in the study of physics. They included a claim that the scientists
had created the smallest device to carry electrical current
Bell Labs in Murray Hill, New Jersey, ordered the investigation
in May after other scientists raised questions about the claims.
Bell Labs appointed a committee to investigate twenty-four accusations
of scientific wrongdoing.
The committee identified at least sixteen examples of scientific
wrongdoing. It placed the blame on one Bell Labs physicist,
Jan Hendrik Schon (YAHN HEN-drick SHERN). Mister Schon told
the committee that he had no written records of the laboratory
experiments. He also said much of the information in his computer
had been destroyed.
The investigators found that Mister Schon used information
from earlier work to support his findings. They said he did
this without the knowledge of the other scientists involved
in the experiments. The investigators noted that Mister Schon
and his group produced an average of one scientific paper every
eight days. For most scientists, a few papers a year is considered
After the committee¡¯s report was released, Bell
Labs immediately dismissed Jan Hendrik Schon from his position.
He was once thought to be a future Nobel Prize winner. After
his dismissal, Mister Schon admitted he had made mistakes in
his scientific work. He said he regretted those mistakes. He
also said he believes the results reported in the studies are
The incident has damaged the work of the other Bell Labs scientists
who failed to report any problem. It also is bad news for Lucent
Technologies, the company that operates Bell Labs. The company
has been struggling with a series of financial problems during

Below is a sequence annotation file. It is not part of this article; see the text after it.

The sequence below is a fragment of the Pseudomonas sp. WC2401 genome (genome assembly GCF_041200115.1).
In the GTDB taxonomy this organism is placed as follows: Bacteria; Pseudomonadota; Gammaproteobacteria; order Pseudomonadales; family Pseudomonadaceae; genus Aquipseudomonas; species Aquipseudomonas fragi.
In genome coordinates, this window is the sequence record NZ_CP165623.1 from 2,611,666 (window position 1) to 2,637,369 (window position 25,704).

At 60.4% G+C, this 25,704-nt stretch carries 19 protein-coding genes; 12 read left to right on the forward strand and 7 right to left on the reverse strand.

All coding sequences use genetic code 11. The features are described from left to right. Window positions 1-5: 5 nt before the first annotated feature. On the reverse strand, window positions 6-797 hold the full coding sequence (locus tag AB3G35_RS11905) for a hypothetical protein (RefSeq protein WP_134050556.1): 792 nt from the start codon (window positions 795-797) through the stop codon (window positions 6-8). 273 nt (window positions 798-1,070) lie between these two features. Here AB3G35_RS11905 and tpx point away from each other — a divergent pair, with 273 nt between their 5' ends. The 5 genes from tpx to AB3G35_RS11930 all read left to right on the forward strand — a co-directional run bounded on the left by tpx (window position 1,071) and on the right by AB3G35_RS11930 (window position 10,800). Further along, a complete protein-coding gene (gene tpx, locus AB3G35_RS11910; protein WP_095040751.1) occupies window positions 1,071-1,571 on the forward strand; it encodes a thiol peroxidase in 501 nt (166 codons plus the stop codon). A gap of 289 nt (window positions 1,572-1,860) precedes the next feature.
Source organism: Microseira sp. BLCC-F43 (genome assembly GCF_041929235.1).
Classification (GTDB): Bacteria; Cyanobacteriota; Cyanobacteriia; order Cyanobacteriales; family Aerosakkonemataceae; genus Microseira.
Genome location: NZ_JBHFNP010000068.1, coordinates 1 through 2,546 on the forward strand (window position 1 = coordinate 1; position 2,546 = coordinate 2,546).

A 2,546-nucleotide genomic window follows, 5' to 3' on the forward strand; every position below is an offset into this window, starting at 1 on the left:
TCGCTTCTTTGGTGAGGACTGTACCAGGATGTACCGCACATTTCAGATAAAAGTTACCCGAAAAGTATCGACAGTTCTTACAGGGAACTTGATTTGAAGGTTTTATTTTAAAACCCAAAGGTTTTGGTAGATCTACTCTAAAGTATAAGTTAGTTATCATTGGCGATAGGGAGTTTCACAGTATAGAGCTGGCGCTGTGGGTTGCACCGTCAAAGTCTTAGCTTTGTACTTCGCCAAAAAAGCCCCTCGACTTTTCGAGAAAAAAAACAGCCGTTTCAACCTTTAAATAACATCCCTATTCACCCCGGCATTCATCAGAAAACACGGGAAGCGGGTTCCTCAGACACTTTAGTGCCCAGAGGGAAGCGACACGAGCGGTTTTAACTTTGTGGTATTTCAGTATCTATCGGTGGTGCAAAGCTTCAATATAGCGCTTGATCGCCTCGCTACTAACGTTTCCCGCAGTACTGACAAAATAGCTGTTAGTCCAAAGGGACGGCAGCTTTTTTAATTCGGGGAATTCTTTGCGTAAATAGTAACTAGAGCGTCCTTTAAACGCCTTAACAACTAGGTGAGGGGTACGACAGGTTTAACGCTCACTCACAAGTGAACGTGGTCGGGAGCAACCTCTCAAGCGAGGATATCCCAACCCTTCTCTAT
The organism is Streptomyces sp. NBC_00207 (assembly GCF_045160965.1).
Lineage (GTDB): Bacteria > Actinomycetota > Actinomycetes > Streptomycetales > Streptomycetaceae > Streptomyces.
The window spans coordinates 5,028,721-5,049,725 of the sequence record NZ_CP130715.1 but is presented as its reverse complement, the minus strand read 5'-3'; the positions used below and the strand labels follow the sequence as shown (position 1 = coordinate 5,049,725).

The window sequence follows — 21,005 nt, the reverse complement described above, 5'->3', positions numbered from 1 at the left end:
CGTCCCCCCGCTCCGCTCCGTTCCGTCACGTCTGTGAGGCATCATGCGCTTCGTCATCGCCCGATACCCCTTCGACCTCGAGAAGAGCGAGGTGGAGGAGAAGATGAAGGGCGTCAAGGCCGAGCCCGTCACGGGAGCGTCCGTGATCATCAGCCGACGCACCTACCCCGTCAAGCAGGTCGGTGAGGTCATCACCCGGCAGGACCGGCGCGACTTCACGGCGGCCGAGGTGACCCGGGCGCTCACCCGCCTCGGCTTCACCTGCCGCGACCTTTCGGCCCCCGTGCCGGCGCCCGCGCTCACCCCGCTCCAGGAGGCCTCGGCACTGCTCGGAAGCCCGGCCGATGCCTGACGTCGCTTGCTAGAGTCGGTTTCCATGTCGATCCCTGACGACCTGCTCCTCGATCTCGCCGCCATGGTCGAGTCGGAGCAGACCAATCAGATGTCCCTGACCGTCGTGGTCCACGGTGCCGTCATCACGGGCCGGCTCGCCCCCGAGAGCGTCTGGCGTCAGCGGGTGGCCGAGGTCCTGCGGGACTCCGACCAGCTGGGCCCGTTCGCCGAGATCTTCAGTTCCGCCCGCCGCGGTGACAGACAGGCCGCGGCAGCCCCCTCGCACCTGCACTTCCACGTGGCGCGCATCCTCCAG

the past two years.Other scientists have criticized the magazines
that published the results. Critics say the publications moved
too quickly to report on the studies.
A healthy human heart normally has a small group of special
cells called pacemaker cells. Pacemaker cells produce an electrical
current that causes the heart to beat. However, old age or disease
can cause these cells to fail. Doctors use electronic pacemaker
devices to fix the problem. In the United States, the small
devices are placed in about two-hundred-fifty-thousand patients
Now, scientists in the United States have used genetic engineering
to create a kind of biological pacemaker in guinea pigs. Their
findings suggest that genetically engineered heart cells could
one day be developed for humans. Such cells could possibly replace
the electronic pacemakers currently used in many patients with
Scientists at Johns Hopkins University in Baltimore, Maryland,
led the new study. They found they could use the chemical potassium
to trick normal heart cells in guinea pigs to act like pacemaker
cells. Most heart muscle cells do not have the right level of
potassium to produce electricity on their own.
Nature magazine reported that the scientists used a virus to
carry a gene that changed the balance of potassium. They injected
the virus into the heart cells of guinea pigs. A few days later,
some of the heart muscle cells in the animals began to act like
Eduardo Marban (mar-BAN) was a member of the Johns Hopkins
team. He said the research may lead to new treatments for people
who need electronic pacemakers. He said it may be possible in
the future to recreate pacemaker cells in humans. Or scientists
may be able to develop other pacemakers that are part electronic
and part biological.
Doctor Marban said a biological pacemaker should be able to
react to the body¡¯s changing needs. He noted that
an electronic pacemaker, in its simplest form, does not.
The scientists said that more work needs to be done before
a biological pacemaker can be tested in humans.
This SCIENCE IN THE NEWS program was written by Mario Ritter
and George Grow. It was produced by Cynthia Kirk. This is Bob
And this is Steve Ember. Join us again next week for more news
about science in Special English on the Voice of America.
This Science Report is published courtesy